Tesla Q1 Sales Record Could Be The Calm Before The Model 3 Storm

On Sunday Tesla reported a record 25,418 sales for the first three months of 2017, but this peak may look anticlimactic compared to pending plans for explosive growth.

By any other measure, 25,000-plus sales are a big leap forward, being 69-percent more than the year prior, and consisting of about 13,450 Model S sedans and around 11,550 Model X crossover SUVs. By the half-year mark, Tesla hopes to have doubled this.

But plans for the down-market Model 3 are far more dramatic and a lot is resting on the shoulders of the $35,000-and-up EV with 215-plus miles range.

“Model 3 is the next logical step of Tesla’s ‘secret master plan’ and mission to accelerate the world’s transition to sustainable energy,” says Tesla of a car aimed to project it from boutique luxury carmaker to mass producer overnight.

The Model 3 is to be highly configurable though simpler rear-wheel-drive versions will show up ahead of AWD models to facilitate an expedited rollout to a list of what may be in excess of 500,000 intenders.

An optioned prototype version with glass roof.

At last count a few months ago it was over 400,000 and with news that the car is on schedule, the Model 3 – which will skip “beta” testing and use employees as effective beta testers instead – may have many more lined up for it, and that’s good.

It’s good as Tesla is preparing to push so many cars out the door that it defies belief of some analysts.

“Our Model 3 program is on track to start limited vehicle production in July and to steadily ramp production to exceed 5,000 vehicles per week at some point in the fourth quarter and 10,000 vehicles per week at some point in 2018,” said Tesla’s most recent quarterly letter. “To support accelerating vehicle deliveries and maintain our industry-leading customer satisfaction, we are expanding our retail, Supercharger, and service functions.”

On a conference call, company head Elon Musk projected that by July Model 3s would to be coming off the line at 1,000/week, by August 2,000/week, and by September 4,000/week.

In 2018, he anticipates 500,000 vehicles produced, and by 2020, 1 million.

If this comes to pass, that’s more than 10-times growth over fewer than 80,000 global sales in 2016.

In the process, a crossover variant coined the Model Y is expected based on the Model 3 platform.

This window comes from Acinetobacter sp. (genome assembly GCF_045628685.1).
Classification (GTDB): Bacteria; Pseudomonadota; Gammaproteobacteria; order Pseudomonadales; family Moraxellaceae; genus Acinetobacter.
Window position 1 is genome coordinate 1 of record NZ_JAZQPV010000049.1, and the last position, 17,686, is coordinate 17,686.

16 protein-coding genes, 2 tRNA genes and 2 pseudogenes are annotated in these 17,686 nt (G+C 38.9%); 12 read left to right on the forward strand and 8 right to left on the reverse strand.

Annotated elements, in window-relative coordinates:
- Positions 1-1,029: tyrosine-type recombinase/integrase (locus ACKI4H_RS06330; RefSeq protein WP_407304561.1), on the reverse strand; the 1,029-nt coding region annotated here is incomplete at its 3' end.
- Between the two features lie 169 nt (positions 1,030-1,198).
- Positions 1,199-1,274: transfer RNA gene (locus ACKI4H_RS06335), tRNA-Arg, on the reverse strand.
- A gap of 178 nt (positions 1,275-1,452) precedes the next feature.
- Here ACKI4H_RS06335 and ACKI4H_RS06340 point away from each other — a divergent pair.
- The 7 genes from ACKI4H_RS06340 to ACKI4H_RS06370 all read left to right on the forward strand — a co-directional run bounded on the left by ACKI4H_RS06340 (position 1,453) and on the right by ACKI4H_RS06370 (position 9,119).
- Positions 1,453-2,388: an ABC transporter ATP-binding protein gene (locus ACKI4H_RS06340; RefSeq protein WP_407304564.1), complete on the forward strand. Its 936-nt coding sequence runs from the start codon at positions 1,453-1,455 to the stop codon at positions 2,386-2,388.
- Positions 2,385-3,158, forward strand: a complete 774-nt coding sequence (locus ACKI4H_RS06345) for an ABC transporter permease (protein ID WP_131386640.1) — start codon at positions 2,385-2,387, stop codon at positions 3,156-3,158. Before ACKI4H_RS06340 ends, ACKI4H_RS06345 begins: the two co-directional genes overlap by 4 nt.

“We assume 0 Model 3 deliveries in ’17,” Barclays analyst Brian Johnson wrote in a January 3 note to investors.

Morgan Stanley’s Adam Jonas in a January 19 note said he expected a “soft launch” of the Model 3 to be delayed until late 2017.

And while Tesla disregards those bearish memos, it has otherwise never been on time with a projected launch, nor have new cars ever been bug free, and that was for vehicles costing twice and up what the Model 3 is to sell for.

Musk has hired big league talent to streamline production speed and quality control, but it is otherwise aiming to do a much better job than it has yet with a much bigger volume of vehicles.

A think piece by Wired has said challenges will be compounded beyond quality and safety concerns and will depend also on a relatively stable global supply chain and the Nevada Gigafactory battery plant connection as well.

Tesla also will need to keep the pipeline of buyers full, and a piece by Business Insider postulates some disappointment will come with “a Toyota of Teslas” by those who imagine they’re getting 80-percent of a Model S for 50 percent of the price.

Tesla has not proven overly profitable to date, and while the Model 3 will be quite chic for what it is, something will have to give, suggests Business Insider.

In short, the Model 3 will still be a car, albeit battery powered, and cost cutting will be needed to make it profitable for the car produced in Fremont, Calif.

High Hopes

Tesla has to date defied odds riding a wave of public enthusiasm and forgiving customers, and could probably win a popularity contest hands down next to any legacy carmaker.

That and positive stock market momentum and new investments adding to deep-pocketed existing backers give hope to the prospect of Tesla doing what no carmaker has since Chrysler – succeeding to maturity.

Just last week, China’s Tencent Holdings bought a 5 percent stake in Tesla which speaks of current confidence in Tesla’s gambit. Its $1.78 billion buy in will also help practically in a company that has been known for excessive burning of cash.

But the bottom line will be how well the Model 3 is received.

Assured in the mind of many is it will be in a whole other league beyond the only other EV with its price and range, the Chevy Bolt.

This includes curb appeal, 0-62 mph in under 6 seconds, and the kind of status that a down-market Mercedes or BMW might enjoy.

A lot is yet up in the air for whether Tesla hits the ground running, but so far things appear to be falling into place, and we shall see soon enough.

More Hybrid News...